Send to

Choose Destination
See comment in PubMed Commons below
Int J Biochem Cell Biol. 2008;40(6-7):1169-84. doi: 10.1016/j.biocel.2007.12.003. Epub 2007 Dec 23.

Protease-activated receptors in the musculoskeletal system.

Author information

School of Veterinary Science, University of Melbourne, Parkville, VIC 3010, Australia.


Protease-activated receptors (PARs) mediate cellular responses to a subset of extracellular proteases, including blood coagulation factors and proteases produced by inflammatory cells. Cells in bone, cartilage and muscle exhibit cell type-specific expression patterns and functional responses for the different PARs. Activators of PAR-1 include thrombin, and activators of PAR-2 include trypsin and tryptase; PARs-3 and -4 are also receptors for thrombin. Thrombin stimulates PAR-1-mediated proliferative responses in osteoblasts, chondrocytes and myoblasts, and in developing muscle, PAR-1 activation by thrombin appears to mediate activity-dependent polyneuronal synapse reduction. In bone, activation of PAR-2 leads to inhibition of osteoblast-mediated osteoclast differentiation induced by hormones or cytokines, and in muscle, PAR-2 activation leads to stimulation of myoblast proliferation. Although there is some evidence for a role for PARs expressed by cells of the musculoskeletal system at specific stages of development, their major role appears to be in protecting the tissues from the destructive effects of inflammation and promoting regeneration. This review discusses the regulation of cell function in the musculoskeletal system by receptor-mediated responses to proteases. Expression patterns of PARs, the circumstances in which PAR activators are likely to be present, functional responses of PAR activation, and responses to thrombin for which receptors have not yet been identified are considered.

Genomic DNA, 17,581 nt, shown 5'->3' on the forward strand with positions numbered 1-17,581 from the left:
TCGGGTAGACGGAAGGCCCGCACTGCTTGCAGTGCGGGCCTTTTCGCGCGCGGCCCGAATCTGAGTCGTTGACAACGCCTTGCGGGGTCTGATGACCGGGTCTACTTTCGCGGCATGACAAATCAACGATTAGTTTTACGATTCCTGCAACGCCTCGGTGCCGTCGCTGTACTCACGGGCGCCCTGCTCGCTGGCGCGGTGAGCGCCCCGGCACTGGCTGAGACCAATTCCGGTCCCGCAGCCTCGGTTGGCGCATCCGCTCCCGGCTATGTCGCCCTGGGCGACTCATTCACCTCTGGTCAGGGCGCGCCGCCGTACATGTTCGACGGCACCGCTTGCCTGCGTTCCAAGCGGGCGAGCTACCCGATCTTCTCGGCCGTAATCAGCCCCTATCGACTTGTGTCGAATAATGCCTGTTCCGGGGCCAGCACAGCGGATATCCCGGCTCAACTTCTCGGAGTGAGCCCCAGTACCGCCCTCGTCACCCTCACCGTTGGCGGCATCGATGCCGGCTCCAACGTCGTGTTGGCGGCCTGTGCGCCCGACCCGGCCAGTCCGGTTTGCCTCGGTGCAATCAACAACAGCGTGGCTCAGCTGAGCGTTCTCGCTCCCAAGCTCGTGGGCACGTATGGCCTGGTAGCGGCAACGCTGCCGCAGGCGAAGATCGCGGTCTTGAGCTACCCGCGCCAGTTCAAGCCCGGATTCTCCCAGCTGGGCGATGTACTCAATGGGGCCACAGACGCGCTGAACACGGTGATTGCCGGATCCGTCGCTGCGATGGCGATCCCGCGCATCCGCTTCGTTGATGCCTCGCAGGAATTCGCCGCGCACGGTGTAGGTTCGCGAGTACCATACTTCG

[Indexed for MEDLINE]
PubMed Commons home

PubMed Commons

How to join PubMed Commons

    Supplemental Content

    Full text links

    Icon for Elsevier Science
    Loading ...
    Support Center